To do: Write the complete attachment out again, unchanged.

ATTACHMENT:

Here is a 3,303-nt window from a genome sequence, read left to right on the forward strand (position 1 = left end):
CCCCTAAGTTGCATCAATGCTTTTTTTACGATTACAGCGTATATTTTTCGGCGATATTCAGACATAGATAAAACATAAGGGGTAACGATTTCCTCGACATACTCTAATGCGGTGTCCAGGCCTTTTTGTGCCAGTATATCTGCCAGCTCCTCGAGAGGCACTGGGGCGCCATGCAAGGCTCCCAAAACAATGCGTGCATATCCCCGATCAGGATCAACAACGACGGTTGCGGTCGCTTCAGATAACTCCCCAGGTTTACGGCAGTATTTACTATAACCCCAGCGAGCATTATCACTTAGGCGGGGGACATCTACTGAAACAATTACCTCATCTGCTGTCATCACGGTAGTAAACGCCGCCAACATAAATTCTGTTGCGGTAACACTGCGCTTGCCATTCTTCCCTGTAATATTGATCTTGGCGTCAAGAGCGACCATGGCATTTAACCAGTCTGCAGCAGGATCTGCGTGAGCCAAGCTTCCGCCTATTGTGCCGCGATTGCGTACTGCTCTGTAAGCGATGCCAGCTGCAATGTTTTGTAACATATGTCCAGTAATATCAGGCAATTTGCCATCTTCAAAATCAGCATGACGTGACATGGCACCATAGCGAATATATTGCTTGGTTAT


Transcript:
Here is a 3,303-nt window from a genome sequence, read left to right on the forward strand (position 1 = left end):
CCCCTAAGTTGCATCAATGCTTTTTTTACGATTACAGCGTATATTTTTCGGCGATATTCAGACATAGATAAAACATAAGGGGTAACGATTTCCTCGACATACTCTAATGCGGTGTCCAGGCCTTTTTGTGCCAGTATATCTGCCAGCTCCTCGAGAGGCACTGGGGCGCCATGCAAGGCTCCCAAAACAATGCGTGCATATCCCCGATCAGGATCAACAACGACGGTTGCGGTCGCTTCAGATAACTCCCCAGGTTTACGGCAGTATTTACTATAACCCCAGCGAGCATTATCACTTAGGCGGGGGACATCTACTGAAACAATTACCTCATCTGCTGTCATCACGGTAGTAAACGCCGCCAACATAAATTCTGTTGCGGTAACACTGCGCTTGCCATTCTTCCCTGTAATATTGATCTTGGCGTCAAGAGCGACCATGGCATTTAACCAGTCTGCAGCAGGATCTGCGTGAGCCAAGCTTCCGCCTATTGTGCCGCGATTGCGTACTGCTCTGTAAGCGATGCCAGCTGCAATGTTTTGTAACATATGTCCAGTAATATCAGGCAATTTGCCATCTTCAAAATCAGCATGACGTGACATGGCACCATAGCGAATATATTGCTTGGTTAT